For as long as I can remember, I have not been a good sleeper, but my insomnia has gotten much worse in the last decade or so. I try to soothe myself by imagining quiet, calm places, I’ve listened to mindfulness CDs and music. I’ve taken warm baths and showers. Nothing puts me to sleep except sleep medication, and sometimes not even then. What’s interesting is how I spend my time while trying to fall sleep: I imagine the most horrendous events, especially my death (usually suicide), or being abandoned by the people I love the most. I recognize that these fantasies are “terrifying me to wakefulness,” but I don’t understand why. I try to put these fantasies aside and focus on the calm images, but I also slip back to the terrors that keep me awake. Why do I do this? Do I not want to sleep? Does sleep frighten me? Though I’m seeing a therapist because I have a sex phobia, I don’t have any recollection of any abuse as a child, though my therapist has hinted that perhaps I’m keeping myself awake as a protective mechanism because something might have happened to me years ago while I was sleeping. Do you have any thoughts or suggestions? (age 61, from US)
I’m sorry you are having this trouble. Nothing is more frustrating than not being able to sleep well and it also affects our mental and physical health. I can’t be any more certain about WHY you aren’t sleeping than you. Your therapist may be right in that there may be some unconscious protective mechanism at play, it could be part of an anxiety disorder (imagining worst case scenarios), it could be learned behavior that has become a ritual, and finally, hormonal changes most certainly could be making it worse at this point in your life.
Rather than trying to figure out the “why,” I would suggest focusing your energy on new and different remedies. I know you have already tried many of the standards, so you may need to step outside of the box. Have you considered hypnosis, acupuncture, homeopathy, or energy work — such as Reiki? In addition, many medical centers now have multidisciplinary sleep disorder clinics and a quick internet search showed that your local medical school has one. I would encourage you to make an appointment for a complete sleep evaluation.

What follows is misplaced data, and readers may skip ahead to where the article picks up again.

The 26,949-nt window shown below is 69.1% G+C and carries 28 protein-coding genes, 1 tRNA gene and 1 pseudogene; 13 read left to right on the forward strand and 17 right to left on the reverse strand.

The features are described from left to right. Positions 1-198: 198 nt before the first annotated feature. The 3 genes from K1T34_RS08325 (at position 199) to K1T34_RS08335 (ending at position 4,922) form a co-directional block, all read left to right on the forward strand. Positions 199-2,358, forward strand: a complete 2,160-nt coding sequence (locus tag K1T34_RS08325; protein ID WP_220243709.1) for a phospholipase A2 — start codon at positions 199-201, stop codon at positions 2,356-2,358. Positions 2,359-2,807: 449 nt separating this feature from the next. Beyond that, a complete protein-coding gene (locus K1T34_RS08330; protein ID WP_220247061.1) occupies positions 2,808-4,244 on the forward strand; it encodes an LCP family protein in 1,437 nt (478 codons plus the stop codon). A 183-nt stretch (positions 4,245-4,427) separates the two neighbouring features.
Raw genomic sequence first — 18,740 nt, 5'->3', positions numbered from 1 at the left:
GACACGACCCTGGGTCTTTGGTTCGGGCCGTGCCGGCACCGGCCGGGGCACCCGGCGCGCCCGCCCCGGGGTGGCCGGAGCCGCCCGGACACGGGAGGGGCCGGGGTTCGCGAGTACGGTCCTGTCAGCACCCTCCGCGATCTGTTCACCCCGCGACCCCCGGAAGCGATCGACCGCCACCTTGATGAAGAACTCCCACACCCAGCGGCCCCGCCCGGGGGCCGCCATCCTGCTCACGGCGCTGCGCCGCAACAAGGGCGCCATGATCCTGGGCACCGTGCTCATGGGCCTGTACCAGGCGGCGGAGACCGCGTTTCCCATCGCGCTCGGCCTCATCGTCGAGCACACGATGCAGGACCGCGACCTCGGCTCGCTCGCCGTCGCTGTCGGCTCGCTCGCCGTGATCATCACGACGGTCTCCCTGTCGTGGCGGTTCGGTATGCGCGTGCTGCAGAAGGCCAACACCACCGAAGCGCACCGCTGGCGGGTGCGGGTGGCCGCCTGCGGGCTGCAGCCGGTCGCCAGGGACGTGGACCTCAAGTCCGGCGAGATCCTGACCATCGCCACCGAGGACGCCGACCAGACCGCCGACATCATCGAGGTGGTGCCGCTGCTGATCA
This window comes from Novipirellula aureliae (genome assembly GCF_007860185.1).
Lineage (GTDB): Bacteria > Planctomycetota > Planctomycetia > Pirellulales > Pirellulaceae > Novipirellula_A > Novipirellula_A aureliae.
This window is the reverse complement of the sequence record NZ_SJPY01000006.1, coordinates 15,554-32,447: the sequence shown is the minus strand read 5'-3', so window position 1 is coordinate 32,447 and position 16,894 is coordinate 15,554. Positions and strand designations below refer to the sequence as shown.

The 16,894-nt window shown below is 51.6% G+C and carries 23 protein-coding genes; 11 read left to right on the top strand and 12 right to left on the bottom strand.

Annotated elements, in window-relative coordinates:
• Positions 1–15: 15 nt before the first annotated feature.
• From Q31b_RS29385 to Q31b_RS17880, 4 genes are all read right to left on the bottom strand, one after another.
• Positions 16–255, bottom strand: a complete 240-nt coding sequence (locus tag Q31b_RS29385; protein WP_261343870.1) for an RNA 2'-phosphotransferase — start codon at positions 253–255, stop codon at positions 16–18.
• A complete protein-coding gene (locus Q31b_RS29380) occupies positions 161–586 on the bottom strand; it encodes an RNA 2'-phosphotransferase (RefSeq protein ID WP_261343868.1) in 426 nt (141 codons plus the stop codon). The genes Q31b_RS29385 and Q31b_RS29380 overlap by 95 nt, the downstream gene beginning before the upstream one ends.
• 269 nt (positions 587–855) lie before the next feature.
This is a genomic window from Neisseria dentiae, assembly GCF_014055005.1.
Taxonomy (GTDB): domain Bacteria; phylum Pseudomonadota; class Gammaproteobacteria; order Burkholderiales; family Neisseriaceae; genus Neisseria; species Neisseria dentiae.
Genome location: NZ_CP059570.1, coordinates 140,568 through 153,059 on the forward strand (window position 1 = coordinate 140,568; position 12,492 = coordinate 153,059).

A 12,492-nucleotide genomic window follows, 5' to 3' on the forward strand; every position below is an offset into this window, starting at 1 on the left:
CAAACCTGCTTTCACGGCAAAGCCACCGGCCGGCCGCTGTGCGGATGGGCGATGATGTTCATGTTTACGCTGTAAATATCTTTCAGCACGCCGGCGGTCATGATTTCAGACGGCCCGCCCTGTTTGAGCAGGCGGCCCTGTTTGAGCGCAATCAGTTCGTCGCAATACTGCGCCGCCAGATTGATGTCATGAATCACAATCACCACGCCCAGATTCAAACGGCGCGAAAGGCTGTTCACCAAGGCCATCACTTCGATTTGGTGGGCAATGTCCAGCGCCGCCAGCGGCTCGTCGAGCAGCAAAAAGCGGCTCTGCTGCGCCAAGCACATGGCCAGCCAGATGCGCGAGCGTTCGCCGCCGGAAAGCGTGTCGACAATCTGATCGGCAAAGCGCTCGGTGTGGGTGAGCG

I hope these suggestions help and you find deep and restful sleep soon.
All the best,
Dr. Holly Counts
Why Do I Keep Myself Awake?
Holly Counts, Psy.D.
Dr. Holly Counts is a licensed Clinical Psychologist. She utilizes a mind, body and spirit approach to healing. Dr. Counts received her Bachelor’s degree in Psychology from Wright State University and her Masters and Doctoral degrees in Clinical Psychology from Nova Southeastern University. Dr. Counts has worked in a variety of settings and has specialized in trauma and abuse, relationship issues, health psychology, women’s issues, adolescence, GLBT, life transitions and grief counseling. She has specialty training in guided imagery, EMDR, EFT, hypnosis and using intuition to heal. Her current passion involves integrating holistic and alternative approaches to health and healing with psychology.
APA Reference Counts, H. (2018). Why Do I Keep Myself Awake?. Psych Central.
Retrieved on September 17, 2019, from https://psychcentral.com/ask-the-therapist/2015/02/27/why-do-i-keep-myself-awake/
Last updated: 8 May 2018 Last reviewed: By a member of our scientific advisory board on 8 May 2018 Published on Psych Central.com. All rights reserved.